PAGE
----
Saturday, 11 July 2009
REVIEW: The private lives of Pippa Lee
Robin Wright Penn emerges from wherever she was to star in this quite affable female mid-life crisis movie directed by Daniel Day Lewis' wife Rebecca Miller. It's certainly interesting, and although I've seen this kind of thing before it has always been from a male perspective, so in that sense it is refreshing. It also put some cast together, with Keanu Reeves, Alan Arkin, Maria Bello, Julianne Moore, Winona Ryder and even Gossip Girl's Blake Lively all supporting Penn in smaller roles. The plot sees Lee at the tail end of a marriage to much older man Herb (Alan Arkin), who is quickly approaching death's door. Trapped waiting for him to die, Pippa recalls the childhood that brought her here and dallies with a relationship with introvert neighbor Chris (Keanu Reeves).
The film is impressively scripted, by Miller in a an adaptation of her own novel. It somewhat staggers at the beginning, with Miller struggling to find her tone, but it gets into its groove early enough and thanks to some great performances entirely overcomes the early jitters. Penn will get the most praise for this, and she is great playing the desperation in a very subtle and gradual way. Its an intelligent performance to its core. But she is matched by Arkin every step of the way. Arkin who has certainly enjoyed a career resurrection post winning his Oscar for little miss sunshine, entirely nails yet another character performance. His character is perhaps the most difficult of the piece too, but he comes through with flying colors. Keanu Reeves steps to the indie scene rarely, but when he does he has a surprisingly impressive strike-rate. This isn't quite as fun as his scene stealing zen dentist in Thumbsucker a few years back, but he does a good job here, not flashy to be sure but does OK with a superfluous character. Amongst the A list Cameos, the strongest were Moore and Ryder. The former does a neat little character bit as what can best be described as a lesbian high culture pornographer. Ryder gets some credibility for making me laugh, although her role isn't much she does well with it, and all non-Arkin laughs were scored by Ryder.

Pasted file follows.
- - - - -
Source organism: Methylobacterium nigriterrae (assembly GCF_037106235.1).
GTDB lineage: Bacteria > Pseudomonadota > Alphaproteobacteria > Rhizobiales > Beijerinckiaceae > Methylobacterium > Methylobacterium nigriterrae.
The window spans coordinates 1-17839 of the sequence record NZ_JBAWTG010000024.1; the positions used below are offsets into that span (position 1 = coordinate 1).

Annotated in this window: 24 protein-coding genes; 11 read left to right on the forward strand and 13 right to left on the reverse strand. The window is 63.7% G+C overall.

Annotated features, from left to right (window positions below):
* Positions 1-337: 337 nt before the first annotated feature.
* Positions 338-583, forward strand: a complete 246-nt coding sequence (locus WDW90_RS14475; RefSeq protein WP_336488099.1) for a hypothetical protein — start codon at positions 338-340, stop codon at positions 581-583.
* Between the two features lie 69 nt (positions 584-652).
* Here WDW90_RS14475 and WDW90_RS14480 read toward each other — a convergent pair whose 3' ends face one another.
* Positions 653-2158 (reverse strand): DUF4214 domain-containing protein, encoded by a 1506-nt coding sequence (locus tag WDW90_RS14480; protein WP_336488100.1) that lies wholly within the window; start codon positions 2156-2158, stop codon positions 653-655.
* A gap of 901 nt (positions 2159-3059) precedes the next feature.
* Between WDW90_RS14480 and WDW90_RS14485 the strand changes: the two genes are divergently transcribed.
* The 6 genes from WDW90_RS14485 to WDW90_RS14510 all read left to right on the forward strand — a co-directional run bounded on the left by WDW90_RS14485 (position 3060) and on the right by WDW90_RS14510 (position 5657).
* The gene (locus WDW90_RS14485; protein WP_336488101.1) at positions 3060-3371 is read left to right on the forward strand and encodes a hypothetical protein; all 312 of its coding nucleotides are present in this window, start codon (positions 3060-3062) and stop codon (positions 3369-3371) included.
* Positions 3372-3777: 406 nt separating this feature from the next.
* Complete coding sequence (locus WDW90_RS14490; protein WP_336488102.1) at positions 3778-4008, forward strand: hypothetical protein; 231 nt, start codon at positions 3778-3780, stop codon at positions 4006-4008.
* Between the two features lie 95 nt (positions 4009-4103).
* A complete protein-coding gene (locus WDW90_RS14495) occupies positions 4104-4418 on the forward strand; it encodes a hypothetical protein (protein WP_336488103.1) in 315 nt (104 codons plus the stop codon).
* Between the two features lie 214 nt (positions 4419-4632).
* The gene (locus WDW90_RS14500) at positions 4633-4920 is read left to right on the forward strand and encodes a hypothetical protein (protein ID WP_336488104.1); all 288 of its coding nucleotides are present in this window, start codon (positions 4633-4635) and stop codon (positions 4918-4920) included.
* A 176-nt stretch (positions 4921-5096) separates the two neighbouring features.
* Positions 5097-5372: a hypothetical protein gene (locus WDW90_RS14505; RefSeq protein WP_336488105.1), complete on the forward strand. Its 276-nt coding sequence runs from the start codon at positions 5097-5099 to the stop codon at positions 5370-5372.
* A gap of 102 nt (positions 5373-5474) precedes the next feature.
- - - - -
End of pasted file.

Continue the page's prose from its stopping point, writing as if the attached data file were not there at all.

It deals with feminine mid-life crisis and the life of a Fuck-up who is facing up to putting in the ground the person who essentially saved her soul. A clever, heartfelt little movie that crucially avoids the schmaltz panic button and comes through dignity intact.